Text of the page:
Two Killer Books on Making Movies
When I wanted to learn about making movies I stared by reading books written by people that all had different styles. I personally never could finish reading dry and boring books that were packed with technical jargon and cinema history.
That wasn’t a place I was coming from as an aspiring filmmaker. I gravitated towards books on making movies that were written for people that planned on making an indie movie on a tight budget with resources they had.
I was hungry (still am) and wanted to get my hands dirty making movies as soon as I could. Pitching scripts to agents so they could go to studio producers to get money to shoot wasn’t were my mind was at. My mind was to get busy making movies. Through a friend of a friend I did try a moon shot once.
Through a connection from another business deal a person was able to get the first screenplay I wrote over to William Morris Endeavor (WME) for coverage. The coverage notes were not brutal and better than I thought considering it was my first screenplay and I was green. They still passed on the screenplay, but it was a great entertainment business life lesson.
Pitching movies to agents and studios takes time to dance. I was too excited about making a movie to sit on my hands and wait for a break to happen. My hands were too clean and I wanted to get them dirty making movies ASAP.
The first book on making movies I read that hit home was the indie cinema classic Rebel without a Crew by Robert Rodriguez. This book on making movies to me is already a classic on indie cinema. What I liked best about the book was how candid and down-to-earth he was on making movies.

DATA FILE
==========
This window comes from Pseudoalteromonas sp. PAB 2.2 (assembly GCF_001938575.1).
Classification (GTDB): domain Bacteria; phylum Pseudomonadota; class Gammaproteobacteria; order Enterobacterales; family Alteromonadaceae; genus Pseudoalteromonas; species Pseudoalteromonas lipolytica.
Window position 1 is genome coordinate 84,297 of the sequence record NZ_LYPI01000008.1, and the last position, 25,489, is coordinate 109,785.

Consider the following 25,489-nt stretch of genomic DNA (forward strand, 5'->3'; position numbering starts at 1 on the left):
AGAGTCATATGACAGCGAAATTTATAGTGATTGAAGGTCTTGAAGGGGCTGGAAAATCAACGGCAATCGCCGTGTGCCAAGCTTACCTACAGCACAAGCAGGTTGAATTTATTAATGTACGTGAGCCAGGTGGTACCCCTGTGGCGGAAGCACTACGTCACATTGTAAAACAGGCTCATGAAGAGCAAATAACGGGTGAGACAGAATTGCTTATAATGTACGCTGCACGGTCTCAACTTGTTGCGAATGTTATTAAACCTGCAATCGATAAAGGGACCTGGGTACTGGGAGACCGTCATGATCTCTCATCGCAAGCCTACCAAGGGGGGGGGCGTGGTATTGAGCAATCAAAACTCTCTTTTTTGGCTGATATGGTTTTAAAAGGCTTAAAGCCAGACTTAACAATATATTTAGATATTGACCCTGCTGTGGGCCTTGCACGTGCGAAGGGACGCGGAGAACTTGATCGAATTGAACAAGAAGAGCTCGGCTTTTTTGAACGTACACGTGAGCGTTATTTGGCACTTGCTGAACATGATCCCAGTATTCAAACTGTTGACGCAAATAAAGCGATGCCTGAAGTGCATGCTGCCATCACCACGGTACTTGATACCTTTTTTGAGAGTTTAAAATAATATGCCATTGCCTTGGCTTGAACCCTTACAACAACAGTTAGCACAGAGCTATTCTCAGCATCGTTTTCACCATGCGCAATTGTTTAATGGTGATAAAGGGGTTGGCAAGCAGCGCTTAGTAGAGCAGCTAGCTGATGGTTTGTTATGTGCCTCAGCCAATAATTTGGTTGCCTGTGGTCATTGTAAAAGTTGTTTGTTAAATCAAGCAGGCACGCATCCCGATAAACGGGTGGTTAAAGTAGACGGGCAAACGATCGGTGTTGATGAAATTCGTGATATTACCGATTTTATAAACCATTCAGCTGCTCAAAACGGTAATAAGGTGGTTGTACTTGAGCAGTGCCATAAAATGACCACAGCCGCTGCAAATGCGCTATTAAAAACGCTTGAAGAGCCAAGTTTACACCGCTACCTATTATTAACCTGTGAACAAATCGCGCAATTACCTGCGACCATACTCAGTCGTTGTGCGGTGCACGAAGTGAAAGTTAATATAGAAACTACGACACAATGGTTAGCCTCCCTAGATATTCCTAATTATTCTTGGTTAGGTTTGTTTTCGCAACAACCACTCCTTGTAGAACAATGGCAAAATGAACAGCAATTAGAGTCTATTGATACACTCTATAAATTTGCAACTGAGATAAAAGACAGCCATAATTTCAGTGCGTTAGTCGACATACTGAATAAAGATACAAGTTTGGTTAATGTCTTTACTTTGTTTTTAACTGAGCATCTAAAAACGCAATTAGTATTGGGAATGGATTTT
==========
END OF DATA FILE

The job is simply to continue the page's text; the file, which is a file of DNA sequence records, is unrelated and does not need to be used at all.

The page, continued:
Times have changed with making movies since the book came out, but the attitude and story are still killer. Rebel without a Crew I can say fired me up that it is possible to make a movie on a tight budget. I felt like, “Hell! I can really do this.”
The second book on making movies I really loved was Make Your Own Damn Movie!: Secrets of a Renegade Director by Lloyd Kaufman. It is one of those rare books that I have to say to me was more entertaining than some novels I’ve read.
There’s some solid insight and practical advice, but what made it really shine to me was how engaging Lloyd Kaufman is as a writer and storyteller. The man speaks in plain talk, is witty and includes sections written from people that work with Troma that are hilarious.
Troma’s movie marketing approach on a budget is second to none when they hit film festivals. Troma is like a horde coming over the horizon that film buyers and movie viewers can’t ignore. These have been two of my favorite books on making movies. This is indie filmmaker Sid Kali typing FADE TO BLACK